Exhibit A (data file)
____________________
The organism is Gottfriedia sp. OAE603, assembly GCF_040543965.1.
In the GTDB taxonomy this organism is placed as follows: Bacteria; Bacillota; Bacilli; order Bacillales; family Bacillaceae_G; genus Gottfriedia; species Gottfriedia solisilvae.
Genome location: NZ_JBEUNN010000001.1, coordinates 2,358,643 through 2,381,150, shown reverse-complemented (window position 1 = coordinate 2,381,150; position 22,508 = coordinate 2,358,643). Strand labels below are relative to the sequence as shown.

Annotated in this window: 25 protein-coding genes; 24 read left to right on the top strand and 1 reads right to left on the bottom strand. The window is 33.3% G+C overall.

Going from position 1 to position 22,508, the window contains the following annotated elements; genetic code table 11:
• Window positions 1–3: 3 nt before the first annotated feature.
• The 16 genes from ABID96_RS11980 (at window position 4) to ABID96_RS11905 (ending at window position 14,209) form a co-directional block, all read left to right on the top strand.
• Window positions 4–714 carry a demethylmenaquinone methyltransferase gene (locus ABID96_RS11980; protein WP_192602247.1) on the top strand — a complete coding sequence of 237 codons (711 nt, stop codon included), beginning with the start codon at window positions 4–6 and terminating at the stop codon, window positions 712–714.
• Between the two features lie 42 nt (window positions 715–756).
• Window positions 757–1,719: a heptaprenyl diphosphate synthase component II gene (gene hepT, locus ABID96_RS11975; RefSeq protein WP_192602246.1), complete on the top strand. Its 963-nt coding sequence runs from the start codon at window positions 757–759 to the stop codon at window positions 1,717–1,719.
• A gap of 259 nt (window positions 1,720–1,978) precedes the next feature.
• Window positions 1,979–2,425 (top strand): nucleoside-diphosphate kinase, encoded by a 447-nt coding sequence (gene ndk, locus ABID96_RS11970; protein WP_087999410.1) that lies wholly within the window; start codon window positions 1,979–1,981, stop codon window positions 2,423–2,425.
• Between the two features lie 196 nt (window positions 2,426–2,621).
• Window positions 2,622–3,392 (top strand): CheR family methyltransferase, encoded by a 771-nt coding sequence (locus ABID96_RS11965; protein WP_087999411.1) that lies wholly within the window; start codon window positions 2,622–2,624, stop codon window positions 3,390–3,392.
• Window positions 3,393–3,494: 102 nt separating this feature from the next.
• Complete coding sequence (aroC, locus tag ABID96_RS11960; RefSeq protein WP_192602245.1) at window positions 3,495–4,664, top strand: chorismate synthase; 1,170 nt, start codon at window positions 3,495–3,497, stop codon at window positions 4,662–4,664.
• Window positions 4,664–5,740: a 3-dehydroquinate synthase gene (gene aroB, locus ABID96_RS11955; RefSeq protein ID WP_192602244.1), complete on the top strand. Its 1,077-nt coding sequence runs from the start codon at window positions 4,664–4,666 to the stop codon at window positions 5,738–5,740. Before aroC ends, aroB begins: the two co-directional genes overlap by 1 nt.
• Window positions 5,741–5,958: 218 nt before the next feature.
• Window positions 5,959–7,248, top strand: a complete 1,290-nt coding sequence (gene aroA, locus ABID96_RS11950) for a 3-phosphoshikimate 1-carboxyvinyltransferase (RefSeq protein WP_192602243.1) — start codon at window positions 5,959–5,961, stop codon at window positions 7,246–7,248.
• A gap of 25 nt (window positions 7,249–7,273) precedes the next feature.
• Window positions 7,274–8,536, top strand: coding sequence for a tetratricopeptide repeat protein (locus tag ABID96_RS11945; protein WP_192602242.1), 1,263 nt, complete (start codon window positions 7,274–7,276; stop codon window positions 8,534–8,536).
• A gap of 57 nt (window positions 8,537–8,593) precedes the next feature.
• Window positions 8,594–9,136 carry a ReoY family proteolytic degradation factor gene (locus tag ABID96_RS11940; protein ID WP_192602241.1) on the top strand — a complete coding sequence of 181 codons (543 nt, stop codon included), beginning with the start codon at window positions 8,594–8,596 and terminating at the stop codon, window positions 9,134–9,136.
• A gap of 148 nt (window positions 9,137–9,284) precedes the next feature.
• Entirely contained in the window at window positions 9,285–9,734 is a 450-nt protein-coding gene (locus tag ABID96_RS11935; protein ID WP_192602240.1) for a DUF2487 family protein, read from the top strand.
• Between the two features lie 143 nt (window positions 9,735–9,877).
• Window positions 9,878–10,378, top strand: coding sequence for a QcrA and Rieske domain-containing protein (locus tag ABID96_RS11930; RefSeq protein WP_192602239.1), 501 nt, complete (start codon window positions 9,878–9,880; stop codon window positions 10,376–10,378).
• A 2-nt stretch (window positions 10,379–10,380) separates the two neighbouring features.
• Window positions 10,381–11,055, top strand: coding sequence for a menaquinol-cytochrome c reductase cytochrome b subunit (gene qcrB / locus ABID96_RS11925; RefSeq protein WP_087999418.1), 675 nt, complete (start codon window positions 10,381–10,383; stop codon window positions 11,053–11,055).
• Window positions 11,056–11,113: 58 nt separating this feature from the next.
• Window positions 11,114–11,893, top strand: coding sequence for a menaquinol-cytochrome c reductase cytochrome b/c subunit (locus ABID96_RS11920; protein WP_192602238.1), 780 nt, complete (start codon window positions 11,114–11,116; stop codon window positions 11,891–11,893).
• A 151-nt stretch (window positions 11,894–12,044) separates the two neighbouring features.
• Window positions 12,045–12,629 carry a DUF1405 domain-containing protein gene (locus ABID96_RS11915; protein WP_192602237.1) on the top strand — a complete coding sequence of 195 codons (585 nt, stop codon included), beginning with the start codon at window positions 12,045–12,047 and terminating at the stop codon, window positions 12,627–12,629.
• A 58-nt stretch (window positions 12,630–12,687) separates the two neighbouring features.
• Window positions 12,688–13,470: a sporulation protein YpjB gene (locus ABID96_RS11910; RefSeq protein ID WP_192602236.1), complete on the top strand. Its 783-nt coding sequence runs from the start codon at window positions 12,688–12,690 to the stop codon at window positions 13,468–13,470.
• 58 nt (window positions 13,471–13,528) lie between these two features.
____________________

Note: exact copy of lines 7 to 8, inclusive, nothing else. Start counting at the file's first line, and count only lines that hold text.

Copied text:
• The 16 genes from ABID96_RS11980 (at window position 4) to ABID96_RS11905 (ending at window position 14,209) form a co-directional block, all read left to right on the top strand.
• Window positions 4–714 carry a demethylmenaquinone methyltransferase gene (locus ABID96_RS11980; protein WP_192602247.1) on the top strand — a complete coding sequence of 237 codons (711 nt, stop codon included), beginning with the start codon at window positions 4–6 and terminating at the stop codon, window positions 712–714.